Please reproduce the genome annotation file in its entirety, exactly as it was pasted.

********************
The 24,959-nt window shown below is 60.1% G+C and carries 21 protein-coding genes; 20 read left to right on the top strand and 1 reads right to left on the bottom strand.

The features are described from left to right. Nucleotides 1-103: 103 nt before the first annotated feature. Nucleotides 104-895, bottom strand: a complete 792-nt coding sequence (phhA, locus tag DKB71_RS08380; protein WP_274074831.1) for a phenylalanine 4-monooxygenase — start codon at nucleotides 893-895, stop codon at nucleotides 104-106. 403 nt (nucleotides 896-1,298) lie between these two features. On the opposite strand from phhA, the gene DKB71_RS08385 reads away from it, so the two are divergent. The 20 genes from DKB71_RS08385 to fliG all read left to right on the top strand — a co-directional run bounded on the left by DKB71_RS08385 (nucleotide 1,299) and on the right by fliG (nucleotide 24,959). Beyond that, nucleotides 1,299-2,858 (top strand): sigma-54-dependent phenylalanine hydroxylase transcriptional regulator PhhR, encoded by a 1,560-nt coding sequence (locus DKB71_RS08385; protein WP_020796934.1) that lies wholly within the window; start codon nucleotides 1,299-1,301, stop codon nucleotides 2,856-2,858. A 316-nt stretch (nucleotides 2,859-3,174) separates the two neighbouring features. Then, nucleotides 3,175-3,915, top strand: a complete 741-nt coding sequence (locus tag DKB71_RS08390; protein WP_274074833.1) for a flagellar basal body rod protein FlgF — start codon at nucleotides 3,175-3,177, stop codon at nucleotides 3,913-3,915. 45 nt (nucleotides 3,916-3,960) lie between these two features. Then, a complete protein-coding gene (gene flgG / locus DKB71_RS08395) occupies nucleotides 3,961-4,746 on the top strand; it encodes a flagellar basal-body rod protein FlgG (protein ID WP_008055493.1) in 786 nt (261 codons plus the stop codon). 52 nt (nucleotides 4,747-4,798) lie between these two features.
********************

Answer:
The 24,959-nt window shown below is 60.1% G+C and carries 21 protein-coding genes; 20 read left to right on the top strand and 1 reads right to left on the bottom strand.

The features are described from left to right. Nucleotides 1-103: 103 nt before the first annotated feature. Nucleotides 104-895, bottom strand: a complete 792-nt coding sequence (phhA, locus tag DKB71_RS08380; protein WP_274074831.1) for a phenylalanine 4-monooxygenase — start codon at nucleotides 893-895, stop codon at nucleotides 104-106. 403 nt (nucleotides 896-1,298) lie between these two features. On the opposite strand from phhA, the gene DKB71_RS08385 reads away from it, so the two are divergent. The 20 genes from DKB71_RS08385 to fliG all read left to right on the top strand — a co-directional run bounded on the left by DKB71_RS08385 (nucleotide 1,299) and on the right by fliG (nucleotide 24,959). Beyond that, nucleotides 1,299-2,858 (top strand): sigma-54-dependent phenylalanine hydroxylase transcriptional regulator PhhR, encoded by a 1,560-nt coding sequence (locus DKB71_RS08385; protein WP_020796934.1) that lies wholly within the window; start codon nucleotides 1,299-1,301, stop codon nucleotides 2,856-2,858. A 316-nt stretch (nucleotides 2,859-3,174) separates the two neighbouring features. Then, nucleotides 3,175-3,915, top strand: a complete 741-nt coding sequence (locus tag DKB71_RS08390; protein WP_274074833.1) for a flagellar basal body rod protein FlgF — start codon at nucleotides 3,175-3,177, stop codon at nucleotides 3,913-3,915. 45 nt (nucleotides 3,916-3,960) lie between these two features. Then, a complete protein-coding gene (gene flgG / locus DKB71_RS08395) occupies nucleotides 3,961-4,746 on the top strand; it encodes a flagellar basal-body rod protein FlgG (protein ID WP_008055493.1) in 786 nt (261 codons plus the stop codon). 52 nt (nucleotides 4,747-4,798) lie between these two features.